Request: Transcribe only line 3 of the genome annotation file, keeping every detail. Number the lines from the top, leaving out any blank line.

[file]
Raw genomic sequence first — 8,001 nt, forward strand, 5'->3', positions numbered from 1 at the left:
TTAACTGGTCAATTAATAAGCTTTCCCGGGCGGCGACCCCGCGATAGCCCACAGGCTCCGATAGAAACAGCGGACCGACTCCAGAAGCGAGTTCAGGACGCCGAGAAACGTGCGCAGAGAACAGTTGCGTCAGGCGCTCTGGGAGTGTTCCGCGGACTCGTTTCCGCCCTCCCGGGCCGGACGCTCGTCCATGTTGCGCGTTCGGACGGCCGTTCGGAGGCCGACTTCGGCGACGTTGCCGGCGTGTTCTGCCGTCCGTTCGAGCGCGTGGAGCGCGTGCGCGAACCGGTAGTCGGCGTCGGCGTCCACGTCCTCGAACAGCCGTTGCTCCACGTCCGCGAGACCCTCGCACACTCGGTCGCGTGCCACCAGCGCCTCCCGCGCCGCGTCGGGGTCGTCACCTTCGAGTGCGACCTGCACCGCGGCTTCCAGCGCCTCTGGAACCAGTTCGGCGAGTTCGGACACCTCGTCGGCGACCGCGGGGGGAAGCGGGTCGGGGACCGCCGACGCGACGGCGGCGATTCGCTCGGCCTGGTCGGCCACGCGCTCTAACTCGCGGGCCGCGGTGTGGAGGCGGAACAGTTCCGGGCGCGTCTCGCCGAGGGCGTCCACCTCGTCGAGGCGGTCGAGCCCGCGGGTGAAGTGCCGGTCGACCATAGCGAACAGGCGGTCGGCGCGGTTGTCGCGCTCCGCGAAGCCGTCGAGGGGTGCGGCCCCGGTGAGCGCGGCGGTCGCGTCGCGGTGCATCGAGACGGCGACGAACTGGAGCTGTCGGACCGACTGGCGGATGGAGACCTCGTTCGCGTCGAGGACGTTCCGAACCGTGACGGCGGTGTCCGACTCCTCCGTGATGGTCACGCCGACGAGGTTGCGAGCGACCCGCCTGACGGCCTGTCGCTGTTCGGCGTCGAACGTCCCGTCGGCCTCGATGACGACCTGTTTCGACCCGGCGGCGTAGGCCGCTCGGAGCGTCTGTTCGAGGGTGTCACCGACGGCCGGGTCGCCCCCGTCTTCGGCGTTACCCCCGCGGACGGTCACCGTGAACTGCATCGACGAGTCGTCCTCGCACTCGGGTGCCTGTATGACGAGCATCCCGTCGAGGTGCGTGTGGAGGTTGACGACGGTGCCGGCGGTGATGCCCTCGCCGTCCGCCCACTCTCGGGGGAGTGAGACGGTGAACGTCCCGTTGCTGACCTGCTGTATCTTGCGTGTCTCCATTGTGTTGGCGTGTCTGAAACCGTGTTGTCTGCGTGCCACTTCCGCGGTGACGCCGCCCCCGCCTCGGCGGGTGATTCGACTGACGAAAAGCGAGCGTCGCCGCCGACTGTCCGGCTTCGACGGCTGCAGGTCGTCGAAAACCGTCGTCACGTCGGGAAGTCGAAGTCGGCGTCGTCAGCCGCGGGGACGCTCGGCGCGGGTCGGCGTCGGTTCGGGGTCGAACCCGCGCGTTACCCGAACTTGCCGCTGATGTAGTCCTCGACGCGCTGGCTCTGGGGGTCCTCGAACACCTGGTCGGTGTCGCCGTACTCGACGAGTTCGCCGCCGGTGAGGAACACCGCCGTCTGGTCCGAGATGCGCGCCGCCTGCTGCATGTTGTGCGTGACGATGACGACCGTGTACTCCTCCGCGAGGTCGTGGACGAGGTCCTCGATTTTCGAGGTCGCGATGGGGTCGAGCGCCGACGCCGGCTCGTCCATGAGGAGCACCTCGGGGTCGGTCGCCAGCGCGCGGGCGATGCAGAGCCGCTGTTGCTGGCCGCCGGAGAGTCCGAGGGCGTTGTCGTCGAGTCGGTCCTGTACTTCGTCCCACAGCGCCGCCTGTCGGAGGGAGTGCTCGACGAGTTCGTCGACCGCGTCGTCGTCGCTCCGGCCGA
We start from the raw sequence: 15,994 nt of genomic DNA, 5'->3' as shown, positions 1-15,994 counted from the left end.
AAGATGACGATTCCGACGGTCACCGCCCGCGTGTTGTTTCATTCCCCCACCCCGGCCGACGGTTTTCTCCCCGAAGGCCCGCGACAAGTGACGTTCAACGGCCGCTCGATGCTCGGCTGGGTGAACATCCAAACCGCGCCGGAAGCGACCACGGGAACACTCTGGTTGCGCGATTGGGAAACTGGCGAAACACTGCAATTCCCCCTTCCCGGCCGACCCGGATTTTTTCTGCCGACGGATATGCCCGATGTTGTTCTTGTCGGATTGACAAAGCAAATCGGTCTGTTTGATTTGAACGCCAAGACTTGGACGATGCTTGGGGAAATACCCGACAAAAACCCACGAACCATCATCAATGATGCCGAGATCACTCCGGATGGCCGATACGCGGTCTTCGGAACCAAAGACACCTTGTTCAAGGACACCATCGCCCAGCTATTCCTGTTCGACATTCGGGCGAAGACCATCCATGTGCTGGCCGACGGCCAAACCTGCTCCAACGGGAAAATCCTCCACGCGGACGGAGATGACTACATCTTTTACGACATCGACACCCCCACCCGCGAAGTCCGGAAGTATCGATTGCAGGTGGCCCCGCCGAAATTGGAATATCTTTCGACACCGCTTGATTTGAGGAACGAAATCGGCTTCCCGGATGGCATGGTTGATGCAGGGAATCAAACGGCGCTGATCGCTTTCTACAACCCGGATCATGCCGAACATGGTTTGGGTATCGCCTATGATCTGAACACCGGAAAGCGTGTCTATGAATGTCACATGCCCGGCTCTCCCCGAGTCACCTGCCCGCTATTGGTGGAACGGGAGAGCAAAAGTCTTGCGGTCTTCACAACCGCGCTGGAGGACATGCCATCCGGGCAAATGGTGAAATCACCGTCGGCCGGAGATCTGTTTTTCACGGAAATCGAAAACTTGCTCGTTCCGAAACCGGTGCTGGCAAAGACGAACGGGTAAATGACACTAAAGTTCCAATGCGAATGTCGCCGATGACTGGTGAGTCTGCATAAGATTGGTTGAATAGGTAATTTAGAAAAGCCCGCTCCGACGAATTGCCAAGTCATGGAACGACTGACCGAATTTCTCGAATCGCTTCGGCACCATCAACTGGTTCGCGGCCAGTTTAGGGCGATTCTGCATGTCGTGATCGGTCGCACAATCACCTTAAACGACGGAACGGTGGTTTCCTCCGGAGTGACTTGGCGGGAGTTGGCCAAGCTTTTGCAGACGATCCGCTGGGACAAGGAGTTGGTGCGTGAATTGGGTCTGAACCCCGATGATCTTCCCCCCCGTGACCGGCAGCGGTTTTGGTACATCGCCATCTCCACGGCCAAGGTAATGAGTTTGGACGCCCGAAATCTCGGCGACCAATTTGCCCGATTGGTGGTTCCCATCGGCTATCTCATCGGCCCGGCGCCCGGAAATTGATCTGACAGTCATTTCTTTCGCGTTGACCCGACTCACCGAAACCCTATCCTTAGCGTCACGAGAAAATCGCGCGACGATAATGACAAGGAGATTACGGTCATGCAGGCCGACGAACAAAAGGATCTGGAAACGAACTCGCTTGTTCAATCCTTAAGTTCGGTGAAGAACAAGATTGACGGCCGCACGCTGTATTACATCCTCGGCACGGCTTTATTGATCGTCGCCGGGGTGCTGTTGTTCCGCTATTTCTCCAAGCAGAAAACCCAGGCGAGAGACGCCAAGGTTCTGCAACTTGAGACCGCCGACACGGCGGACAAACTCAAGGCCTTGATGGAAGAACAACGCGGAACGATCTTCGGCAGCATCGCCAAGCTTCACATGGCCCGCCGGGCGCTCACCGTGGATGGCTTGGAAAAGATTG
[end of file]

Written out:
We start from the raw sequence: 15,994 nt of genomic DNA, 5'->3' as shown, positions 1-15,994 counted from the left end.